Close up of a soft area in the original capture The original image is very soft in this area but GP does a better job here compared to super resolution.

Close up of the water’s edge Gigapixel AI result here looks very strange. There are artifacts in the water and the eelgrass on the rocks looks simultaneously sharp and out of focus.


Sony a7R2, ISO 100, 20mm, f/10, 1/20s, compressed raw
Gigapixel: standard, 20 surpress noise, 40 remove blur

rusted old car. This is a photo of some old rusted cars in a junk yard. I thought this would be a good test for textures.

Close up of the rust I give the edge to SR but I also think it has a bit more sharpening applied than GP.

Close up of a broken window Prefer the GP result and the area around the hole in the window looks very good.

Close up of the weeds Both SR and GP are very good. GP has a bit more noise reduction in the green foliage which appears perhaps a bit too smooth.

Stars & Landscape Astro

Sony a7R2, ISO 1600, 25mm, f/2.8, 15s, uncompressed raw
Gigapixel: standard, 60 surpress noise, 60 remove blur

Wide angle shot of the milky way core This is a single exposure of the night sky in Jacumba.

Close up of stars Super resolution produces some color artifacts and makes the stars more saturated and some are shifted to green. Both SR and GP appear to have more noise and the area between stars (dust clouds) look worse than bicubic smoother which would be my preference here.


Sony a7R4, ISO 100, 400mm, f/5.6, 1/125s, compressed raw
Gigapixel: standard, 40 surpress noise, 60 remove blur

Moon This photo of the moon was taken in late afternoon.

Close up of moon surface In some areas such as the craters and blue sky, GP removes all noise making the image look a bit plasticy. However this could be mitigated by adding a controlled amount of grain or noise (this is a technique in printing that can make the image appear sharper and more detailed to the human eye). On SR the noise pattern looks a bit wormy for lack of a better word.

Sony a7R4, ISO 100, 400mm, f/5.6, 1/125s, compressed raw
Gigapixel: architectural, 40 surpress noise, 80 remove blur

Full moon over skyscrappers. This is a photo of the full moon rising and was taken just after sunset. For Gigapixel AI, I originally processed this in standard mode but noticed some artifacts in the building details which did not occur in architectural mode.

Close up of the moon There’s not much difference in the moon itself, this may be due to it being slightly soft in the original capture. The top of the building appears crisper in GP compared to SR but there are artifacts at the tip in the support beams for the light (also occur in Gigapixel AI standard mode).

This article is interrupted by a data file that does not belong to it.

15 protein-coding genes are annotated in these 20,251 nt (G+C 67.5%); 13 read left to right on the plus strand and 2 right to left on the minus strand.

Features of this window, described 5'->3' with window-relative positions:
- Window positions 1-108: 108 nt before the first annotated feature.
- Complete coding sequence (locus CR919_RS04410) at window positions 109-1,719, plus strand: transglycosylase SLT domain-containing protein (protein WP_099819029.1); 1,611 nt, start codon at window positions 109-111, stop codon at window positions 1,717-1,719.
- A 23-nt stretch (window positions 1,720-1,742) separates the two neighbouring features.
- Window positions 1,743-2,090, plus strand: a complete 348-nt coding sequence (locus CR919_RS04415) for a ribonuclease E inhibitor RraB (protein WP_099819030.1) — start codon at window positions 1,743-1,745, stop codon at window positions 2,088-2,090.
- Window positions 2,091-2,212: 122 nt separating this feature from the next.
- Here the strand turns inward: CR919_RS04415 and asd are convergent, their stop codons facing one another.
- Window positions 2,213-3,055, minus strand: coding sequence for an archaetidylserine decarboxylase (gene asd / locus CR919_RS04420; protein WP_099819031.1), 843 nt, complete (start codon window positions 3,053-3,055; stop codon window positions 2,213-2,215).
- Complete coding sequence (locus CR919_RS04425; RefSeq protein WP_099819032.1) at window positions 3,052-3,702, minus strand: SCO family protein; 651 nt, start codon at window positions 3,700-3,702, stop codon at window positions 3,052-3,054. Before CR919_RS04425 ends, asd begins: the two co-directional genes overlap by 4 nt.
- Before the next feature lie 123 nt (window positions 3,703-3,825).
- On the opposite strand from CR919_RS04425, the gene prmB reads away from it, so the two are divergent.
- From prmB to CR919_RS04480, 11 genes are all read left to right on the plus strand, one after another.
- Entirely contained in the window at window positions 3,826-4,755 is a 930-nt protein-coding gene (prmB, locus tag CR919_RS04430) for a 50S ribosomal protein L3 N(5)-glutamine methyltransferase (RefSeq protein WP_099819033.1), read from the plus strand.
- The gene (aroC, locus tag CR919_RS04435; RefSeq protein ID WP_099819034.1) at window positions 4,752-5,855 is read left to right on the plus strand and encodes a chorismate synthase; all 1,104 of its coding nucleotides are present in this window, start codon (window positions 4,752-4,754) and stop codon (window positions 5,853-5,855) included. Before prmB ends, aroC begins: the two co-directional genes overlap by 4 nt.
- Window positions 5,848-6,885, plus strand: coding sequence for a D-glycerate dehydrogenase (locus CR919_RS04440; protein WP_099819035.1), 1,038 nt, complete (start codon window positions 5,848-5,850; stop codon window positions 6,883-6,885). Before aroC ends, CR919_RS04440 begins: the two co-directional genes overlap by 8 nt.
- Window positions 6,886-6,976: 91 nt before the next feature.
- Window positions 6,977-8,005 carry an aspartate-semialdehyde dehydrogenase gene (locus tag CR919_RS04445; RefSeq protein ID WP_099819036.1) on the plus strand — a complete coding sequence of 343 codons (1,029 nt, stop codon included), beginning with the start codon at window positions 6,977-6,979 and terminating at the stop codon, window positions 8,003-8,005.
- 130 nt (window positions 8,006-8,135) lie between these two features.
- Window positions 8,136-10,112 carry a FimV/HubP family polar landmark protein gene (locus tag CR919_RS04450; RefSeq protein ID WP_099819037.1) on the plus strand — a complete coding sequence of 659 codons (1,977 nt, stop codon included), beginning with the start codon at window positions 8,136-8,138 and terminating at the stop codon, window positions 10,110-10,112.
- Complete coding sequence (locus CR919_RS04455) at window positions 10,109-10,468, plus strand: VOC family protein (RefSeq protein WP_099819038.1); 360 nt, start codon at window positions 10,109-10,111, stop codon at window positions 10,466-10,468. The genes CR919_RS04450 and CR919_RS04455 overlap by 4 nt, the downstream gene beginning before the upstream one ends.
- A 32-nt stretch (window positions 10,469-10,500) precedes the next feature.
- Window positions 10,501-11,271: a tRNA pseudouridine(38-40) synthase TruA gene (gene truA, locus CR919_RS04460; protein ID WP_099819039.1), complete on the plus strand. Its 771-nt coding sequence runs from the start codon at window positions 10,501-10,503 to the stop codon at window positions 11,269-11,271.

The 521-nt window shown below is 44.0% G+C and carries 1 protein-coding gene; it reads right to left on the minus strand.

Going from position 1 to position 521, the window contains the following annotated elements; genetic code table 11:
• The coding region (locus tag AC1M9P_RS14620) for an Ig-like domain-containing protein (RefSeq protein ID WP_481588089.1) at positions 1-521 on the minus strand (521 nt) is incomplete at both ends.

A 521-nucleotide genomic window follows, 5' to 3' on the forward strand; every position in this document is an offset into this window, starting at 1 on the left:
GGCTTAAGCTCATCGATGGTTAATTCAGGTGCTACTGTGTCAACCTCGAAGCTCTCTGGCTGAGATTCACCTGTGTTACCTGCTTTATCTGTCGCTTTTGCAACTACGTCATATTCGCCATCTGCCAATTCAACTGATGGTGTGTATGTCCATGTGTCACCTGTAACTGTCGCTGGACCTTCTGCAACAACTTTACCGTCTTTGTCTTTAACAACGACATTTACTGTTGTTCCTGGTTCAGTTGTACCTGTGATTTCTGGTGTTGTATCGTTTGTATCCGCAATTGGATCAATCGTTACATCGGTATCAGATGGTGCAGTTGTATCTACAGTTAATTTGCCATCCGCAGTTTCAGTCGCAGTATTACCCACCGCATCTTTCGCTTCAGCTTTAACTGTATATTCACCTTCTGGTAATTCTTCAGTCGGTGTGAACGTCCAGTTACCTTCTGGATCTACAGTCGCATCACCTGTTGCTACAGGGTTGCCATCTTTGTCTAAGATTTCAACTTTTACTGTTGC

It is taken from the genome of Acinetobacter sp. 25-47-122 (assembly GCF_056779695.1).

Close up of building detail GP looks cleaner and better than SR.

Close up of boat detail In this crop GP is mostly cleaner and crisper than SR. However GP creates two different artifacts in the image. First, GP added lines to the text on the boat for “San Diego”, the result is very crisp but this is false detail. Second, the noise on the back of the boat is uneven. The left is clean and smooth whereas the right looks like dirt was stuck to the surface of the boat. SR is not as clean as GP but it also does not create these artifacts.


Both Adobe’s super resolution and Gigipixel AI seem to work fairly well. Sometimes I prefer the result of one over the other but both can have issues and generate artifacts. So regardless of which you pick, you need to check your file at 100% and mask out problem areas.

Super resolution is a bit easier to use in terms of workflow:

  • it is built into Camera Raw so no additional software is needed (soon to be added to Lightroom)
  • it is simpler with no parameters that need to be tweaked
  • it is much faster taking time in seconds (as opposed to multiple minutes for GP).

This is too small a sample to be conclusive, but here’s how I see their relative strengths so far:

Super Resolution

  • can sometimes do better than GP on fine details and textures
  • has even noise distribution and there no regions left complete flat to appear plasticy
  • on low ISO shots, I feel that SR is less likely than GP to generate objectionable artifacts or false details
  • did poorly on the two high ISO shots and created color noise/artifacts,

Gigapixel AI

  • GP does a better job when regions are soft initially
  • GP is more aggressive about identifying areas with no noise and eliminating it from the scene. This is both a positive and a negative. When correctly done it results in a very good output but incorrectly done removes detail and causes uneven splotches which looks odd (I consider this an artifact).
  • is more prone than SR to generate artifacts at low ISO and create completely false detail

I’ll keep adding examples to this article as I run more tests on different types of images.

As a final note, I find it hard to see differences between SR and GP when I look at the images on my retina screen at 100% which is about 220 ppi. This is a good resolution for printing and very high quality output is possible. Looking at 200% (or around 110 ppi) magnifies the difference between the methods but these will only be noticeable on the very largest of prints and if you look at it closely. With newer camera bodies that have high resolution sensors, like my a7r4, an upscaled image (2x) viewed at 110 ppi would yield a print that is an incredible 172" on the long side.